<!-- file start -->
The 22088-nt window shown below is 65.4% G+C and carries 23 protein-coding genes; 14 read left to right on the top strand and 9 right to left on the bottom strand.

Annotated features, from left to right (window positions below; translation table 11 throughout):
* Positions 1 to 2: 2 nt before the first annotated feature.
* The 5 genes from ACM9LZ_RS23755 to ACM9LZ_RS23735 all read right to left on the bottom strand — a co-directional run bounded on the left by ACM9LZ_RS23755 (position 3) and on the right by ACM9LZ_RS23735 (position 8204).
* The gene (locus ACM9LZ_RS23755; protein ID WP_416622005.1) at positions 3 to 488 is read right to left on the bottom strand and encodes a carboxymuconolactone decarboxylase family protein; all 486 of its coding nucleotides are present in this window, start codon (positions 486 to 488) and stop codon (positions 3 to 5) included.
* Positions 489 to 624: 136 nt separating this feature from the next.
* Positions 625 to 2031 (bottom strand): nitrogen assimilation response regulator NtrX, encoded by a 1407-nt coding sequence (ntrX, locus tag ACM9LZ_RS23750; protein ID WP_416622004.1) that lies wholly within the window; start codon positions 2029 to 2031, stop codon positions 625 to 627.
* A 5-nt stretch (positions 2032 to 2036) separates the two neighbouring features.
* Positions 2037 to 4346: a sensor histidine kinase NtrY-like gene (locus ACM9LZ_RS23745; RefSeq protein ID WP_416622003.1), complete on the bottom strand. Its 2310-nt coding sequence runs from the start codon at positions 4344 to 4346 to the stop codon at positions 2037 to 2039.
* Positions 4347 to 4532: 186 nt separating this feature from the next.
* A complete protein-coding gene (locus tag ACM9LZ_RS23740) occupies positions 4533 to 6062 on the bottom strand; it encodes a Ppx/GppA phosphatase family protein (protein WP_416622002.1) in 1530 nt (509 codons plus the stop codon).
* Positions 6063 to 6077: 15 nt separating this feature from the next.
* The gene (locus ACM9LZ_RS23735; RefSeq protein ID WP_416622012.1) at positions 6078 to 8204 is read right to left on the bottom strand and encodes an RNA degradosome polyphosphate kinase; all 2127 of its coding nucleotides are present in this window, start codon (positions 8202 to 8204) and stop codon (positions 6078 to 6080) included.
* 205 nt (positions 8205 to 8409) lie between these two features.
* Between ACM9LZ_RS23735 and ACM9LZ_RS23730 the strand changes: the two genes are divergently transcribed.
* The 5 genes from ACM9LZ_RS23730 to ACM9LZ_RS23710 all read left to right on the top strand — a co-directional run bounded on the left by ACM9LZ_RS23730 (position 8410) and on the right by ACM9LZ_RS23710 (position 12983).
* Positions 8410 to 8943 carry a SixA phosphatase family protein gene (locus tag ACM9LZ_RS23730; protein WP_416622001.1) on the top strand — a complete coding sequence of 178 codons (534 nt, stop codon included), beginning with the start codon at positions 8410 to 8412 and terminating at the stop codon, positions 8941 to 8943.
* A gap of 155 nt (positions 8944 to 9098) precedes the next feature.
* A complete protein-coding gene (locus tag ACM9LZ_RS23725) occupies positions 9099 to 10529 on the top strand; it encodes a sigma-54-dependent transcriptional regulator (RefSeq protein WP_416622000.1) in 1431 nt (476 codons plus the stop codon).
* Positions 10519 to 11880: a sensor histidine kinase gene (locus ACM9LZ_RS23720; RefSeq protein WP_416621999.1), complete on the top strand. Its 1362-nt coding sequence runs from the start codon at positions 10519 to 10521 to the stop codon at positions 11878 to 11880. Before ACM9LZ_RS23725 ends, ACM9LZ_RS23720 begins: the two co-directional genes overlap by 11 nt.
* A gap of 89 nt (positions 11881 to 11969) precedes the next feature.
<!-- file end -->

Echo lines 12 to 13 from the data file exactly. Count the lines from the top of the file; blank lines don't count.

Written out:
* Positions 6063 to 6077: 15 nt separating this feature from the next.
* The gene (locus ACM9LZ_RS23735; RefSeq protein ID WP_416622012.1) at positions 6078 to 8204 is read right to left on the bottom strand and encodes an RNA degradosome polyphosphate kinase; all 2127 of its coding nucleotides are present in this window, start codon (positions 8202 to 8204) and stop codon (positions 6078 to 6080) included.